There is a bill being considered by the state legislature that affects small zoos in Maryland.
I am concerned because the organization promoting this bill is a powerful one with a great deal of influence. Even its name suggests an official standing: Humane Society of the United States. In truth, it is just a very large group of sometimes extreme animal lovers.
I am not opposed to such organizations, being an animal lover myself, but I am upset that some of the members have decided that all small zoos are bad and must be regulated out of existence.
Their practice has been to send undercover people to small zoos to look for and document any negative things they can find. Of course, they find what they look for. Any place has something that can be made to look bad at times, especially if that is the only motivation of the viewer. They always ignore all the positive things around them. Their findings paint unrealistic pictures. They only see what they want to see.
I'm sure these people mean well and want to protect animals, but they really are going about it the wrong way. Doing away with small zoos, which they like to degrade by calling "roadside zoos," will create more problems than they realize. If they tried to see the other side of this, they would see how many animals are benefiting from the love and care they receive at smaller zoos.
One of my sons, who was raised in Carroll County and is a graduate of South Carroll High School, has been an animal lover since he was a toddler. When he told me he was going to own a zoo when he grew up, I didn't take him seriously. Turns out, he really meant it. He owns the Tri-State Zoological Park in Cumberland, one of the zoos being targeted.
Believe me, there is no one - including any of these animal group members - who loves an animal more than Bob does. He once drove hundreds of miles at night to rescue a baby lion born in another zoo whose mother refused her. He hand-raised and bottle-fed her. You should see how big and beautiful she is now. He has given homes to several exotic "pets" that otherwise would have been put down. He once had to catch a "pet" alligator whose owner had turned it loose when it got too big to keep in her yard.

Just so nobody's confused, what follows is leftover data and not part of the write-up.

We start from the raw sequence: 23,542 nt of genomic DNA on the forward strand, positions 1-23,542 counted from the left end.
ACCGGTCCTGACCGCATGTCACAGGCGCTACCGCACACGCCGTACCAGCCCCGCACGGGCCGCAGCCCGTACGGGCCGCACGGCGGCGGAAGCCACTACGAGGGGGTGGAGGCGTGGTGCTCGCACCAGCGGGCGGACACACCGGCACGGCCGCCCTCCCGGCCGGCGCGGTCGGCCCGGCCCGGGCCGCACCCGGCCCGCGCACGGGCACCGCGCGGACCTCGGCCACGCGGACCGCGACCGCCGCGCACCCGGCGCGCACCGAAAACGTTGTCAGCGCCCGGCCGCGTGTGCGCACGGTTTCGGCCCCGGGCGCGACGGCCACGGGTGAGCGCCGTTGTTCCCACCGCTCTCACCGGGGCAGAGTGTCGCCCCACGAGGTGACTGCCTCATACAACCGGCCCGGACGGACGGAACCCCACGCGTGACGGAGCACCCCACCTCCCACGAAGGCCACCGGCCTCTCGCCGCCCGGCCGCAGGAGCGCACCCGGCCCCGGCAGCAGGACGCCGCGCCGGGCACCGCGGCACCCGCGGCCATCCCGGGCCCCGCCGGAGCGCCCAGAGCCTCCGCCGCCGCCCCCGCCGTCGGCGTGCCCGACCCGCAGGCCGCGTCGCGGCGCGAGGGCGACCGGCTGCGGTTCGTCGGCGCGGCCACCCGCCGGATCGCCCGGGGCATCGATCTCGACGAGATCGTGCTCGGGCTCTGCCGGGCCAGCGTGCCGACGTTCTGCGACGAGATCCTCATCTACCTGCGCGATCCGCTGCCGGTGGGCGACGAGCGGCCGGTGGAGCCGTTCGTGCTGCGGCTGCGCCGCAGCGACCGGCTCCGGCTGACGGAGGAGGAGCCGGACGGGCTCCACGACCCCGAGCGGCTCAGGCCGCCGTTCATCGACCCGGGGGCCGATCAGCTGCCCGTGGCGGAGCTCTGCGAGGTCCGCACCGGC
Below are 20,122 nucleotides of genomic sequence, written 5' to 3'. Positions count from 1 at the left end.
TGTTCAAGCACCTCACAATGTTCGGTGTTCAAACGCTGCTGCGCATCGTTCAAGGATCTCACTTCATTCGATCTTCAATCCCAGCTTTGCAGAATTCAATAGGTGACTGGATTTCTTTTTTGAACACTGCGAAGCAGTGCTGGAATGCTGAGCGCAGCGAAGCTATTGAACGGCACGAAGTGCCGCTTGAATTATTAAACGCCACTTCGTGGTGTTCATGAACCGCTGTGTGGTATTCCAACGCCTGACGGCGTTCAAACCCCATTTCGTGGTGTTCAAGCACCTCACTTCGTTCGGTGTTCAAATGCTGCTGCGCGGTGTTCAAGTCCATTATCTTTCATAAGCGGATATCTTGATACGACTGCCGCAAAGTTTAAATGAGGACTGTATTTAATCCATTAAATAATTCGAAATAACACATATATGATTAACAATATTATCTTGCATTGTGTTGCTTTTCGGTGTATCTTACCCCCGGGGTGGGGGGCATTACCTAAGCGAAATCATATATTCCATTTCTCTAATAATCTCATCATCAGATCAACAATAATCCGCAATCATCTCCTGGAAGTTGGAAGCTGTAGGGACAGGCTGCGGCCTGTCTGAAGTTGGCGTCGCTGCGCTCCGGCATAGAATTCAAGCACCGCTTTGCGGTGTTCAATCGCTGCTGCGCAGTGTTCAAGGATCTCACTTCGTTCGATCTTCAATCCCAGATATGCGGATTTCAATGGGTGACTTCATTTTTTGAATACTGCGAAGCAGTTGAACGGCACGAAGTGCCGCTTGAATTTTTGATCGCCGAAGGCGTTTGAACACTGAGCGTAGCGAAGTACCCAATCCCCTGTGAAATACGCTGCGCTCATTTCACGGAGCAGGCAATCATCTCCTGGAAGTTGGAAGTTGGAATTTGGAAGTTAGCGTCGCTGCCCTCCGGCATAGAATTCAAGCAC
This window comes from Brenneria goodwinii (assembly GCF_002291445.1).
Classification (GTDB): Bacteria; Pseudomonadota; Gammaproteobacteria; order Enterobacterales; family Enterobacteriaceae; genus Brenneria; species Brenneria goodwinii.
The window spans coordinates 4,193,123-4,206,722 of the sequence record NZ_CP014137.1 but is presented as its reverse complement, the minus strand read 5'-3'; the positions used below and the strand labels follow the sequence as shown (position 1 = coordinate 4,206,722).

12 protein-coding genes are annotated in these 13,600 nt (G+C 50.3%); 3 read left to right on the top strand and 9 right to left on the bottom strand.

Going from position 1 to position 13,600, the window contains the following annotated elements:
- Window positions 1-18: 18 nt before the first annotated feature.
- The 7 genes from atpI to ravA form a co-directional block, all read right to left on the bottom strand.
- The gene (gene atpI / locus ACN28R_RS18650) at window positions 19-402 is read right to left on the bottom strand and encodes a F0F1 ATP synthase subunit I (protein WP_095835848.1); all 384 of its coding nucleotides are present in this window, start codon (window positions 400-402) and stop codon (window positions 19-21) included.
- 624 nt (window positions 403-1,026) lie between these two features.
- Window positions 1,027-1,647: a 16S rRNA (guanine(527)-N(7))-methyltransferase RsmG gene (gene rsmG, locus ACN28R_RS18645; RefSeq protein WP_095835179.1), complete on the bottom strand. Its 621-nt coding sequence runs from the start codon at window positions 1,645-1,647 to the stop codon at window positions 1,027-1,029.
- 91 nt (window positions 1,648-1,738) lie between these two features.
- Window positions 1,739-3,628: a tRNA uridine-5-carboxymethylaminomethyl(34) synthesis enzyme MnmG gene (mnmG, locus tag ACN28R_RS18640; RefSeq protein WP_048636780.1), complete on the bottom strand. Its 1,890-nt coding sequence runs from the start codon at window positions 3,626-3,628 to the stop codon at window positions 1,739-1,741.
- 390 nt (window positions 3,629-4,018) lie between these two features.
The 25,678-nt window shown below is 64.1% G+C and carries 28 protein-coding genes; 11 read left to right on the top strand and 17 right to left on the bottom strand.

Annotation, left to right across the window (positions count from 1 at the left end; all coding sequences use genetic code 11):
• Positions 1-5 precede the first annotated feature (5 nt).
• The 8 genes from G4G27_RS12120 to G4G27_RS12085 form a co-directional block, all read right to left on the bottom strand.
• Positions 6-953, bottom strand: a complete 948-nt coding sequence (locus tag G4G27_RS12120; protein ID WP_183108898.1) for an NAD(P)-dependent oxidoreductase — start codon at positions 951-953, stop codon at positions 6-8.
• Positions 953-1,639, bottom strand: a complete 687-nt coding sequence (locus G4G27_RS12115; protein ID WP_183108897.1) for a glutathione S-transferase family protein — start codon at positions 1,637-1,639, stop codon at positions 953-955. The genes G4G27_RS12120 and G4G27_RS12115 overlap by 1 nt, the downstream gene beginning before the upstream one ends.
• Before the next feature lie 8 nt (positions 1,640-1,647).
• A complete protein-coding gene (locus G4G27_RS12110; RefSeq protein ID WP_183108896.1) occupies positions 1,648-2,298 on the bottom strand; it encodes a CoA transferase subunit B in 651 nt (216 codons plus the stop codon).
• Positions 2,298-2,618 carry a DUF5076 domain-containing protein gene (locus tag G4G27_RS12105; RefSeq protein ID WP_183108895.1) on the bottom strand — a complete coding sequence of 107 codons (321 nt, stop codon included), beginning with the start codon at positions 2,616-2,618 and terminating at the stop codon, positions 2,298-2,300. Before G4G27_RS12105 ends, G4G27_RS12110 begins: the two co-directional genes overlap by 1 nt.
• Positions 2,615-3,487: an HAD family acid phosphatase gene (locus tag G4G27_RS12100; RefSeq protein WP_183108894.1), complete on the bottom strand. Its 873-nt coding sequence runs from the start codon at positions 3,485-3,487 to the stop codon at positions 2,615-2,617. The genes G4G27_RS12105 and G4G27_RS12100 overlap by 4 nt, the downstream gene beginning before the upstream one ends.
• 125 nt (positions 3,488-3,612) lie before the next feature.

Despite what these zoo opponents claim, I know he works long hours and never spares himself doing the best he can for any of the animals in his care. He loves them. And, if you ever visit his zoo, you'd see how much every one, in turn, loves him.
He also gives educational talks and tours to those visiting his zoo, which includes school groups and families.
One thing these animal lovers ignore is that these animals can never be returned to a wild existence. None of Bob's animals have ever been in the wild. Most were born in other zoos or raised as "pets" by people unable to keep them when they matured. If Bob hadn't taken them in, they probably would have been put down. Is this the alternative that these animal groups would prefer to the loving home they now have?
If there are any problems found at his zoo, Bob is quick to correct them. But it is hard for him to fight such a large organization out to destroy him. His is the smallest of the three zoos that would be affected by this bill. The other two are Catoctin Zoo and Plumpton Park.